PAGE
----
The rest of the time in Rabaul was very well spent. We spent a day touring around and saw the old WWII sites. First was the bunker that Admiral Yamomoto did all his scheming and plotting in, and then a nice little museum. After that we headed up to the Japanese Peace Memorial, which I still don’t understand why they call them that. Then back to the very friendly yacht club. The whole time we were guided by an 11 year old girl named Naomi. She spoke perfect English and Zach and I were confused. She knew all the history of everything and elaborated with ease, and we did not know if she was the smartest person we had met in ages or if it just appeared that way because she spoke English so well.

Later that day we went out to the volcano observatory and got a tour from the seismologist. The town of Rabaul and the harbor sit atop a large caldera that is still, obviously, quite active. This being the only volcano observatory in PNG they also get data from the many many other volcanoes in this very tectonically active region. We also went out to the old Japanese “Sub Base”. This was a fascinating thing to see as really there was just a small fringing reef coming off some cliffs that were probably 300 feet tall. The subs would tie up to the reef, literally, and then they had supplies loaded on from caves in the cliffs. A little different than Delta Pier or the Barn, that’s for sure.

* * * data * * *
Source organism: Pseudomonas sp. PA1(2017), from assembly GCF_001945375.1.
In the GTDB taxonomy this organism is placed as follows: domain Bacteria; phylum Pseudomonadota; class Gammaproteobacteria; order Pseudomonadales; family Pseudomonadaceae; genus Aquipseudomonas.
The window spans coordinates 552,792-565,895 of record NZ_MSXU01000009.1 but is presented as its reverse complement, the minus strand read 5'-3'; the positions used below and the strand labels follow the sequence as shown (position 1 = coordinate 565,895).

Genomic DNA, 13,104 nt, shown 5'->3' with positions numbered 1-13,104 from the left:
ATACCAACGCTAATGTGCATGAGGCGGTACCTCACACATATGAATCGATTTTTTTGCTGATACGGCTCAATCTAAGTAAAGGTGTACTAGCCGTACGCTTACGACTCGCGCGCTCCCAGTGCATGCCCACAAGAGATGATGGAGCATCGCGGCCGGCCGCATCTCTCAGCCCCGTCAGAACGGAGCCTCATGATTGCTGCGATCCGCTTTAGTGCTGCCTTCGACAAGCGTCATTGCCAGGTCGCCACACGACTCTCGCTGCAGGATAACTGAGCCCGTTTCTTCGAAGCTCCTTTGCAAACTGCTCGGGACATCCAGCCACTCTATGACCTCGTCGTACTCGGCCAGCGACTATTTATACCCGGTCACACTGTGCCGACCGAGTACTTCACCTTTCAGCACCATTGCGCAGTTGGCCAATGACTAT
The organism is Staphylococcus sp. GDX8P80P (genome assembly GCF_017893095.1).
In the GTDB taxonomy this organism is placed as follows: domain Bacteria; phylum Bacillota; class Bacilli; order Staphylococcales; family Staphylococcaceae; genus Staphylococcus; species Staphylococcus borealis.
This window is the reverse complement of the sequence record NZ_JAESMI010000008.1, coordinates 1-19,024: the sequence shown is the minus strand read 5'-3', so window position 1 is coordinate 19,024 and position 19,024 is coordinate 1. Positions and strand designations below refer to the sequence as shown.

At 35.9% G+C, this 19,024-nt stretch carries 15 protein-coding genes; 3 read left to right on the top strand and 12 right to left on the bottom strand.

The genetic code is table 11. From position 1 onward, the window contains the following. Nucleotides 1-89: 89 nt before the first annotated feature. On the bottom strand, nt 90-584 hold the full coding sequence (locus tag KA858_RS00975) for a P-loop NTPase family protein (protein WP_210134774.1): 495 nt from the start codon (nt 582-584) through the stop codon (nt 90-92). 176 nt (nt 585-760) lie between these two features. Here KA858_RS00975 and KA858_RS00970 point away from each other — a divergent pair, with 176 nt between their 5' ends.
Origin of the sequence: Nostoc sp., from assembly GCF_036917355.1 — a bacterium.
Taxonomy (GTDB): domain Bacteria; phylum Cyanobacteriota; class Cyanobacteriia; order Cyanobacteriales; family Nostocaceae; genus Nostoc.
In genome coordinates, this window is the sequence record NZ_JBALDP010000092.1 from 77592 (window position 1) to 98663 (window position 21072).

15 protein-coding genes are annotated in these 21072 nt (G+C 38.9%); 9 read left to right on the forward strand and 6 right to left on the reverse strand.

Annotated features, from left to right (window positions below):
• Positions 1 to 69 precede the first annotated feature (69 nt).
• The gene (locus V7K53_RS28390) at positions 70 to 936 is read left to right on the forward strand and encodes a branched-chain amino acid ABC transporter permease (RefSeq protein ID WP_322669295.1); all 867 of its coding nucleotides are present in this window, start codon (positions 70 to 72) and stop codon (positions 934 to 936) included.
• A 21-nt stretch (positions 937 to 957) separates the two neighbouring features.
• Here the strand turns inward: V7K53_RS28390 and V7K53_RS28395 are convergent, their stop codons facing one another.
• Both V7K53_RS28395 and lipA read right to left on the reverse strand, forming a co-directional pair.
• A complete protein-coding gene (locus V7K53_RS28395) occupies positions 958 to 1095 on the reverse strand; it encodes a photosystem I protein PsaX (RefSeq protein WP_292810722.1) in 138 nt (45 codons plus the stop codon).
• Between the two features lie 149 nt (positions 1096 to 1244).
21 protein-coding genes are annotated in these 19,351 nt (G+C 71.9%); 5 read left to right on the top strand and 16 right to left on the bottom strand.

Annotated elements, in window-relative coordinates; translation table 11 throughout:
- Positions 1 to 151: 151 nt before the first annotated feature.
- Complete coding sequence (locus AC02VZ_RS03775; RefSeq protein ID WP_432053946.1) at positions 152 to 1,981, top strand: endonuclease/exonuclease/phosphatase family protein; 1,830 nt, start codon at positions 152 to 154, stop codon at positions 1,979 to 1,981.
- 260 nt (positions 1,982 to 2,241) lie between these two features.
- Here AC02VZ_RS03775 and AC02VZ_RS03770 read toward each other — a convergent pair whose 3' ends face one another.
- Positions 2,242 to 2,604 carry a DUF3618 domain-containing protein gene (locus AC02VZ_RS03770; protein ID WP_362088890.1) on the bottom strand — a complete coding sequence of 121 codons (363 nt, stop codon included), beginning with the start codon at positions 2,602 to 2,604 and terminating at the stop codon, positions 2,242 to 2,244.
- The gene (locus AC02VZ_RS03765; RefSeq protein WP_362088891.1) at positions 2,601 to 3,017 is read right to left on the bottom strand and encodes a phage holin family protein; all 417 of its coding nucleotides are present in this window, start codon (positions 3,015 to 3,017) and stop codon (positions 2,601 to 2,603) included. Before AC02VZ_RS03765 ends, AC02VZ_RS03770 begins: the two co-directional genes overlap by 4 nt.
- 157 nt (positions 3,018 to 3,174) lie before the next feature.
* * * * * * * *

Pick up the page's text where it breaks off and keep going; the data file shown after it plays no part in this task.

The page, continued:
At the club we met the boat that was moored next to us. It turns out that the captain, Fritz, was a bit of a treasure hunter/savager/marine archeologist, he wrote the book “The last New Guinea Salvage Pirate” about his exploits salvaging WWII wrecks. Now he was back to find the AE1, the first Australian submarine which was near here sunk in world war one. Both he and his son where interesting guys and had lots of stories about the wrecks they had been diving. We even went out with them one day to find a Jap Zero that was supposed to be in perfect condition, but no luck. Ayden, Fritz’s son, Zach and I also climbed Tavurvir, the smoldering volcano. The hike was pretty brutal, not because the volcano is high, (it isn’t), or because it is a long way from town (it’s not). The hike was brutal because you walk across the black ash field in the scorching heat. When you are crossing the ash plain, you are literally walking on the roofs of what was an incredible city and is now a black desert. Then when you reach the base of the volcano and start ascending, you take two steps up and slide one back, very tiring. The last 200 feet or so, you are fighting off the lung wrenching stench of sulfur dioxide. But the view down into the crater is fantastic. There is not really any show, like the volcano Yasur in Tanna, just billowing yellow vents releasing noxious poisonous gas. We didn’t stay up there long. On the way home we saw a betty bomber.